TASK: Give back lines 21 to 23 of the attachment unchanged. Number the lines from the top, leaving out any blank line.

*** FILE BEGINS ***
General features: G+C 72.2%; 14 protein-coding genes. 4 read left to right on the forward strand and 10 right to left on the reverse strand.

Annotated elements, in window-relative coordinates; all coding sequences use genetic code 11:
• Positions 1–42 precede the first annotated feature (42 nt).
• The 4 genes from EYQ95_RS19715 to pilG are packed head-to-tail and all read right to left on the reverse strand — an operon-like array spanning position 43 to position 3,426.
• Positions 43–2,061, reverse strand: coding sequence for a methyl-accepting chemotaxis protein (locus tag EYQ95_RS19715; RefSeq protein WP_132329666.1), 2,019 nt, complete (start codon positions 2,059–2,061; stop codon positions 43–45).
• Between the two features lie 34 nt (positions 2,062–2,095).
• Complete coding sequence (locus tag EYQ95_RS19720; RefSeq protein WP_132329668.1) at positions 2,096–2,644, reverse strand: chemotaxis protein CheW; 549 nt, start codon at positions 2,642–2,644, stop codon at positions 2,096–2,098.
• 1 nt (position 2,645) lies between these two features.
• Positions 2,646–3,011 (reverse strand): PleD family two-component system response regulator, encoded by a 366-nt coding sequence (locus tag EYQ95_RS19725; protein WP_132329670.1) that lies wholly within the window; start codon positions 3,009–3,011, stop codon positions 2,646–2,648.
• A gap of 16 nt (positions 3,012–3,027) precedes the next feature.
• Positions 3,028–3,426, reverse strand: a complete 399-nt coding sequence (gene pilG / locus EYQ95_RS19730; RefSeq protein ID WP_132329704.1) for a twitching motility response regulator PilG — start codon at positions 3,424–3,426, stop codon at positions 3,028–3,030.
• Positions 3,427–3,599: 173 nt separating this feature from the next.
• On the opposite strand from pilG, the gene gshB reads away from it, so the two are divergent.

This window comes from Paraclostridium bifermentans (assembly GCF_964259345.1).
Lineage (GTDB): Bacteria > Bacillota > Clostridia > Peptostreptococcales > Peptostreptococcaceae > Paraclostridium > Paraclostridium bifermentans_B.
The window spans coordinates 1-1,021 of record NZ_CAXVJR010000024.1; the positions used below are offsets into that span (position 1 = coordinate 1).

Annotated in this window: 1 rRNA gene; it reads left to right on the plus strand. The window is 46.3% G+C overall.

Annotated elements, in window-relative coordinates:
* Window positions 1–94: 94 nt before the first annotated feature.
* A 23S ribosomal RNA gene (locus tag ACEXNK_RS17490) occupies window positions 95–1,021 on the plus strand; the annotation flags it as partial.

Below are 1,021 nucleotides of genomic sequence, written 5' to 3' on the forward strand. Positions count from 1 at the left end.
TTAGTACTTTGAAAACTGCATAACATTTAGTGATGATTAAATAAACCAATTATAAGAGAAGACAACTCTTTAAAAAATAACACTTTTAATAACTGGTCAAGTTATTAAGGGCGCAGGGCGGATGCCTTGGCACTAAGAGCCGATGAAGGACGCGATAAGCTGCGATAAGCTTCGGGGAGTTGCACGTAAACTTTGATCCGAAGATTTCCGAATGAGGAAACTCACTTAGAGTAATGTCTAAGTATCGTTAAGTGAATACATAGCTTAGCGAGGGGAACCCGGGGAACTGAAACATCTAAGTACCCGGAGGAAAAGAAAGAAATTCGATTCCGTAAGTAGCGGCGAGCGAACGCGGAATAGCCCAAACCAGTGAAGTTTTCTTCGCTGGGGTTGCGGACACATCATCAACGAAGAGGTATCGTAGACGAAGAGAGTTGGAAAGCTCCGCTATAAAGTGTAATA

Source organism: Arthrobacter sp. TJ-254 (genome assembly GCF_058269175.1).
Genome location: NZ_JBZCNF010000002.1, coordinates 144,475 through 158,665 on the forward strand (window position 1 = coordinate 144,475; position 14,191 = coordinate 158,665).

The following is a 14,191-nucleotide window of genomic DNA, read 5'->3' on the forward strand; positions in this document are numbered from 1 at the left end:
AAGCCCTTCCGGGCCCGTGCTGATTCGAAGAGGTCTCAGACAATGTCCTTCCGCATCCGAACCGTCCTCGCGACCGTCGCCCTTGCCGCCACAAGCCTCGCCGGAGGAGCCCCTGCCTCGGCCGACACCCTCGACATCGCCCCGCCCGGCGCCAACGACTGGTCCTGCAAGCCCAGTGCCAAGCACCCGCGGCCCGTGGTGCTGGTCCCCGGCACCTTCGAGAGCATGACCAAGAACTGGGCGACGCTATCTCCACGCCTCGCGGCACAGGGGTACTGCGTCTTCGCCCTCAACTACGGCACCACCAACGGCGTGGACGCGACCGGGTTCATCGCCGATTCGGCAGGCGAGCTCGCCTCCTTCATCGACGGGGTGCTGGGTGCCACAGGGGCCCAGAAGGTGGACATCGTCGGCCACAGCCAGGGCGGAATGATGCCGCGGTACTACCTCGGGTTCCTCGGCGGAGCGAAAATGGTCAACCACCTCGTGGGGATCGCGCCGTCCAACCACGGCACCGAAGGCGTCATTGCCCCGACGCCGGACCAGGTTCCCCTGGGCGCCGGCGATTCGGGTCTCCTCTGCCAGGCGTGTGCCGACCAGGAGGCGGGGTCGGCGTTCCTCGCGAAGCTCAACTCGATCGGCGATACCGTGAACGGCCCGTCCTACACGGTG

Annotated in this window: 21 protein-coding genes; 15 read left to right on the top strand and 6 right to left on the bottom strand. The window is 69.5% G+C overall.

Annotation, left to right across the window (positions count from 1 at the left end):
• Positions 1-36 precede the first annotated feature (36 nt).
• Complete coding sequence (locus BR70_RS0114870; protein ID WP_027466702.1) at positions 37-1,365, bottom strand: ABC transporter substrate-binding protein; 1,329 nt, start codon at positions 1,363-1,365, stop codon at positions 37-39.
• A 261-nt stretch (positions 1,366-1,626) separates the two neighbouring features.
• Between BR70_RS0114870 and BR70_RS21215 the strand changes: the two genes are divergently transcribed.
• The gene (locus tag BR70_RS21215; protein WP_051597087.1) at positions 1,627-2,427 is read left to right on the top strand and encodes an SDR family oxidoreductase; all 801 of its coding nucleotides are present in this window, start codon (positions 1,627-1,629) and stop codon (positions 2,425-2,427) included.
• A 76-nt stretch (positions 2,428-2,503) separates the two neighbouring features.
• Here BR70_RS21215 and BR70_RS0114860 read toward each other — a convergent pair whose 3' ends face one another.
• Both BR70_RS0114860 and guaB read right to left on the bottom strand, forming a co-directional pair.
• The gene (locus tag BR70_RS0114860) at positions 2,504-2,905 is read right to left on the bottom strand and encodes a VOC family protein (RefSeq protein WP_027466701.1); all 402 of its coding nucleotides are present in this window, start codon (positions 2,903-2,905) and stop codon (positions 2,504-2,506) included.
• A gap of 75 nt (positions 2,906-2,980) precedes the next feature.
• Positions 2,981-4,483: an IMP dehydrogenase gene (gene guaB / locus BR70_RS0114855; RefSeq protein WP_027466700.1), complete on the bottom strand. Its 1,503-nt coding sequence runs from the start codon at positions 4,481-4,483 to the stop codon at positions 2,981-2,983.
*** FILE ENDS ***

Below are 1,021 nucleotides of genomic sequence, written 5' to 3' on the forward strand. Positions count from 1 at the left end.
TTAGTACTTTGAAAACTGCATAACATTTAGTGATGATTAAATAAACCAATTATAAGAGAAGACAACTCTTTAAAAAATAACACTTTTAATAACTGGTCAAGTTATTAAGGGCGCAGGGCGGATGCCTTGGCACTAAGAGCCGATGAAGGACGCGATAAGCTGCGATAAGCTTCGGGGAGTTGCACGTAAACTTTGATCCGAAGATTTCCGAATGAGGAAACTCACTTAGAGTAATGTCTAAGTATCGTTAAGTGAATACATAGCTTAGCGAGGGGAACCCGGGGAACTGAAACATCTAAGTACCCGGAGGAAAAGAAAGAAATTCGATTCCGTAAGTAGCGGCGAGCGAACGCGGAATAGCCCAAACCAGTGAAGTTTTCTTCGCTGGGGTTGCGGACACATCATCAACGAAGAGGTATCGTAGACGAAGAGAGTTGGAAAGCTCCGCTATAAAGTGTAATA

Source organism: Arthrobacter sp. TJ-254 (genome assembly GCF_058269175.1).